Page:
HOULTON, Maine — When you walk though the door of Nuhkomoss Wik and see the sparkling new facility, in many ways it is like visiting what the Maliseet words mean in English — my grandmother’s house.
The new shelter for battered women and their children is quiet and comfortable, with sprawling furniture, puffy pillows and thick quilts and a polished open kitchen. When the shelter door opens, entrants are greeted by a sign that says, “Remember how blessed you are.”
Members of the Houlton Band of Maliseet Indians Domestic Violence Response Program are striving not only to keep the atmosphere quiet and comfortable, they also are committed to using the shelter to keep women safe.
The shelter for abused women and their children celebrated its grand opening Wednesday. Members of the tribal community attended, as did state Rep. Richard Cleary.
The shelter sleeps 10 people and began taking in women last month. It already is full, according to Jane Root, director of the Houlton Band of Maliseet Indians Domestic Violence Response Program.
During the ceremony, Root thanked everyone who was involved in making the vision of a shelter a reality.
The facility is housed in a manufactured home that was purchased with help from a U.S. Department of Justice Office on Violence Against Women grant.
The tribe mingled the two-year, $158,000 grant and several other grants to purchase and furnish the manufactured home, as well as outfit it with security features. Grant money also is being used to pay for a shelter coordinator.
Tribal Administrator Brian Reynolds predicted Wednesday that the new shelter would serve as a “safe haven from abuse for our community.”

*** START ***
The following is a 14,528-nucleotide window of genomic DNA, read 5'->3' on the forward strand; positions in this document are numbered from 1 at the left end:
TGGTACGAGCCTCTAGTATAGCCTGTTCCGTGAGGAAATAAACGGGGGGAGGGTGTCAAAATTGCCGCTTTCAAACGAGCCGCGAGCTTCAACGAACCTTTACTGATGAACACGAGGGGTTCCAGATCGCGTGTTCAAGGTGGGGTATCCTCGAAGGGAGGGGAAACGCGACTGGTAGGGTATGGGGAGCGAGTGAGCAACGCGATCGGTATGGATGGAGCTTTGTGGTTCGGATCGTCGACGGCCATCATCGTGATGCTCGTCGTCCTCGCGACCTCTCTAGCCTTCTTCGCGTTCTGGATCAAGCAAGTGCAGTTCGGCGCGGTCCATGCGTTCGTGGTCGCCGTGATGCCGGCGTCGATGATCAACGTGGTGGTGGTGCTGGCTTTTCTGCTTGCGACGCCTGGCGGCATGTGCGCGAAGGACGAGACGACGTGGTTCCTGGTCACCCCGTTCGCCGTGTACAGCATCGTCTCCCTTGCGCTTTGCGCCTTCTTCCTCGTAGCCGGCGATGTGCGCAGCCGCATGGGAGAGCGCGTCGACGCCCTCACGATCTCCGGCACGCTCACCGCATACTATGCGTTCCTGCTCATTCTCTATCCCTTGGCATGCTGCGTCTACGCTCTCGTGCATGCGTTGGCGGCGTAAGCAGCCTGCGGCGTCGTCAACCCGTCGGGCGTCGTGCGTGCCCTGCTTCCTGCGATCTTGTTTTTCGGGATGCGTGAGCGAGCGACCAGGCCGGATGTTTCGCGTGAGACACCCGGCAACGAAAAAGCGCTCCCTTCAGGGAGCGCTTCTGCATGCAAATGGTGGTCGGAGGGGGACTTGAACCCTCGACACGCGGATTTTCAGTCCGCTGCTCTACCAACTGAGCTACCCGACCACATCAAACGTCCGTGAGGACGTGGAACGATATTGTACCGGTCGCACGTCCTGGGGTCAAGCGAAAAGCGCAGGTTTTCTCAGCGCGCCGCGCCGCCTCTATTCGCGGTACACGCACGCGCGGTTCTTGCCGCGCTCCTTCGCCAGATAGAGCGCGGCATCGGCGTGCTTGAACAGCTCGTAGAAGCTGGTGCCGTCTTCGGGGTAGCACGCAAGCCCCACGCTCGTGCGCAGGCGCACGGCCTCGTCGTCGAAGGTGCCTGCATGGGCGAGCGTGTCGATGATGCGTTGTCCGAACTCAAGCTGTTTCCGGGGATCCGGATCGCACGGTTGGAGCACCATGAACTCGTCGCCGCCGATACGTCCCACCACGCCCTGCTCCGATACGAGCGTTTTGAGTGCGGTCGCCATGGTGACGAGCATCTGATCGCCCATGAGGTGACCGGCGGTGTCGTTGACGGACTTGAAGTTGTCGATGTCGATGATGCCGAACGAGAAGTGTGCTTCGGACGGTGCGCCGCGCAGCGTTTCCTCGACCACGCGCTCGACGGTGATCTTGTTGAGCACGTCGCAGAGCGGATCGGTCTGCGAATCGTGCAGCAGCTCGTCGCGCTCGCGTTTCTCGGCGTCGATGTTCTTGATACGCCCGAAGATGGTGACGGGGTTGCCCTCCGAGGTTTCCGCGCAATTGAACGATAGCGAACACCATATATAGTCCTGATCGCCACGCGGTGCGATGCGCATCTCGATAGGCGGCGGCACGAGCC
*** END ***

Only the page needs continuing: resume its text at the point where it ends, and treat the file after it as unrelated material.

Danya Boyce, a Maliseet, agreed.
“This is beautiful,” she said as she strolled through one of the shelter’s three bedrooms. “We have come a long way.”
“Back when we were first organized, we didn’t have any means to deal with domestic violence, really,” she said Wednesday. “Those who were victimized in our community had to go to shelters off of our lands, sometimes out of town. They had to be separated from their families and friends. This is so much better.”
Sally Joseph, another tribal member, also was happy to see the shelter open.
“Having the shelter here helps keep people here, and when they are here, they are involved in our traditions,” she said.
BANGOR DAILY NEWS PHOTO BY JEN LYNDS
Jane Root (left), the director of the Houlton Band of Maliseet Indians Domestic Violence Response Program, and Cathy St. John, coordinator for Nuhkomoss Wik, the tribe’s new shelter for battered women and their children, smile as they officially open the shelter Wednesday afternoon. The shelter’s name is Maliseet for “my grandmother’s house.” The shelter sleeps 10 people and already is full, Root said.